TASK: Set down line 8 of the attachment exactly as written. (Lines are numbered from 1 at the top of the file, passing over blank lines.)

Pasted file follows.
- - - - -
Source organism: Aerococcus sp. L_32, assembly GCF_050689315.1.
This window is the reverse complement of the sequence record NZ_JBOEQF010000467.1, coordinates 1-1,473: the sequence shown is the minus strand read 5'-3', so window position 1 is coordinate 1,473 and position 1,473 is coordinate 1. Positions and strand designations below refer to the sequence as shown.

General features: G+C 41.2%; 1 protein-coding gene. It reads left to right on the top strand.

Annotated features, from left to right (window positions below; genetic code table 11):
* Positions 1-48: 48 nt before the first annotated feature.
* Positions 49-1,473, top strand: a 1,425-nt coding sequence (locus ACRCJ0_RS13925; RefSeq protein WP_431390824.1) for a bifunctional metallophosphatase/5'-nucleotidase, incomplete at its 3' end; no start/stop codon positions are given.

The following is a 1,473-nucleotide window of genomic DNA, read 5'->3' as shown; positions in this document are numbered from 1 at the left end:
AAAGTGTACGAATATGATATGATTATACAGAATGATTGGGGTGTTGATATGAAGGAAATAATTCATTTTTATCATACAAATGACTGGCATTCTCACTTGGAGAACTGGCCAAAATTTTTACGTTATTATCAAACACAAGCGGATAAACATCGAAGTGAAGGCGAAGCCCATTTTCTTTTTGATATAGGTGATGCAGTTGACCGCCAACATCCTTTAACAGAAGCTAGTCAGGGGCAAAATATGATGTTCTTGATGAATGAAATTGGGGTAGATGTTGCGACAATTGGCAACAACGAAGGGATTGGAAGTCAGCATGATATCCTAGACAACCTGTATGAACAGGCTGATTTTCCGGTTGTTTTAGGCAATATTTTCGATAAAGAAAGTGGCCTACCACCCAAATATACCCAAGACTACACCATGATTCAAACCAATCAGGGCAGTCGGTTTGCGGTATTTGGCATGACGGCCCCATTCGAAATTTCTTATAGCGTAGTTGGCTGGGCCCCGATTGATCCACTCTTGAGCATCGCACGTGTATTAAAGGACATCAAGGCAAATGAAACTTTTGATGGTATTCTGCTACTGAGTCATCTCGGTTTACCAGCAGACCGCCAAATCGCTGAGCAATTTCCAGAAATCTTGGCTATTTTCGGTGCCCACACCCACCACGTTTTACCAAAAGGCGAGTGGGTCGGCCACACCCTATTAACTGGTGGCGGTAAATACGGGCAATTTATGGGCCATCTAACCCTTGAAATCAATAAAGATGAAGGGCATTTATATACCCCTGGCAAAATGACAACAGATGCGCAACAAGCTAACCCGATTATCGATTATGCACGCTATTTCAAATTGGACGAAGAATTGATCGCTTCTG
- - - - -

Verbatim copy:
AAAGTGTACGAATATGATATGATTATACAGAATGATTGGGGTGTTGATATGAAGGAAATAATTCATTTTTATCATACAAATGACTGGCATTCTCACTTGGAGAACTGGCCAAAATTTTTACGTTATTATCAAACACAAGCGGATAAACATCGAAGTGAAGGCGAAGCCCATTTTCTTTTTGATATAGGTGATGCAGTTGACCGCCAACATCCTTTAACAGAAGCTAGTCAGGGGCAAAATATGATGTTCTTGATGAATGAAATTGGGGTAGATGTTGCGACAATTGGCAACAACGAAGGGATTGGAAGTCAGCATGATATCCTAGACAACCTGTATGAACAGGCTGATTTTCCGGTTGTTTTAGGCAATATTTTCGATAAAGAAAGTGGCCTACCACCCAAATATACCCAAGACTACACCATGATTCAAACCAATCAGGGCAGTCGGTTTGCGGTATTTGGCATGACGGCCCCATTCGAAATTTCTTATAGCGTAGTTGGCTGGGCCCCGATTGATCCACTCTTGAGCATCGCACGTGTATTAAAGGACATCAAGGCAAATGAAACTTTTGATGGTATTCTGCTACTGAGTCATCTCGGTTTACCAGCAGACCGCCAAATCGCTGAGCAATTTCCAGAAATCTTGGCTATTTTCGGTGCCCACACCCACCACGTTTTACCAAAAGGCGAGTGGGTCGGCCACACCCTATTAACTGGTGGCGGTAAATACGGGCAATTTATGGGCCATCTAACCCTTGAAATCAATAAAGATGAAGGGCATTTATATACCCCTGGCAAAATGACAACAGATGCGCAACAAGCTAACCCGATTATCGATTATGCACGCTATTTCAAATTGGACGAAGAATTGATCGCTTCTG